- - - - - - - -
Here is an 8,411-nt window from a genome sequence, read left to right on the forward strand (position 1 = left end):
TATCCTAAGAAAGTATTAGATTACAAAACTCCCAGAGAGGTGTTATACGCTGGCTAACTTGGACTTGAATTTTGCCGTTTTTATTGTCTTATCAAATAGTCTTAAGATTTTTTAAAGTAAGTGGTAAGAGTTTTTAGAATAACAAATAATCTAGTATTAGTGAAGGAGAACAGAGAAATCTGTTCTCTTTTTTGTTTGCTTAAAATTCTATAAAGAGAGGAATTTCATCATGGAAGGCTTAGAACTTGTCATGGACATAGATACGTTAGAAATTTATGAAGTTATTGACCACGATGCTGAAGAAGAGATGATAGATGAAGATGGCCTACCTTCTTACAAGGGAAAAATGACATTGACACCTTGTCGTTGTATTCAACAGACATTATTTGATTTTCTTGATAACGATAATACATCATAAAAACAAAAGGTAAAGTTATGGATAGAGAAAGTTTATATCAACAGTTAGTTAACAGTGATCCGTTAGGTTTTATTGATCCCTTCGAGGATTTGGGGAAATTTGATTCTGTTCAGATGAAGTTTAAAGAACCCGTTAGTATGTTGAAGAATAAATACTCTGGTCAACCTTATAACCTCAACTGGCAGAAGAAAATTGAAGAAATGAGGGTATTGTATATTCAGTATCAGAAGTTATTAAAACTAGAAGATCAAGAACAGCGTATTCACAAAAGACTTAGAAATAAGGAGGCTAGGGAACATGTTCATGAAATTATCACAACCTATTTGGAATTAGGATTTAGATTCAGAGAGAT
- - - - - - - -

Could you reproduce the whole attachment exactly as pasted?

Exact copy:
Here is an 8,411-nt window from a genome sequence, read left to right on the forward strand (position 1 = left end):
TATCCTAAGAAAGTATTAGATTACAAAACTCCCAGAGAGGTGTTATACGCTGGCTAACTTGGACTTGAATTTTGCCGTTTTTATTGTCTTATCAAATAGTCTTAAGATTTTTTAAAGTAAGTGGTAAGAGTTTTTAGAATAACAAATAATCTAGTATTAGTGAAGGAGAACAGAGAAATCTGTTCTCTTTTTTGTTTGCTTAAAATTCTATAAAGAGAGGAATTTCATCATGGAAGGCTTAGAACTTGTCATGGACATAGATACGTTAGAAATTTATGAAGTTATTGACCACGATGCTGAAGAAGAGATGATAGATGAAGATGGCCTACCTTCTTACAAGGGAAAAATGACATTGACACCTTGTCGTTGTATTCAACAGACATTATTTGATTTTCTTGATAACGATAATACATCATAAAAACAAAAGGTAAAGTTATGGATAGAGAAAGTTTATATCAACAGTTAGTTAACAGTGATCCGTTAGGTTTTATTGATCCCTTCGAGGATTTGGGGAAATTTGATTCTGTTCAGATGAAGTTTAAAGAACCCGTTAGTATGTTGAAGAATAAATACTCTGGTCAACCTTATAACCTCAACTGGCAGAAGAAAATTGAAGAAATGAGGGTATTGTATATTCAGTATCAGAAGTTATTAAAACTAGAAGATCAAGAACAGCGTATTCACAAAAGACTTAGAAATAAGGAGGCTAGGGAACATGTTCATGAAATTATCACAACCTATTTGGAATTAGGATTTAGATTCAGAGAGAT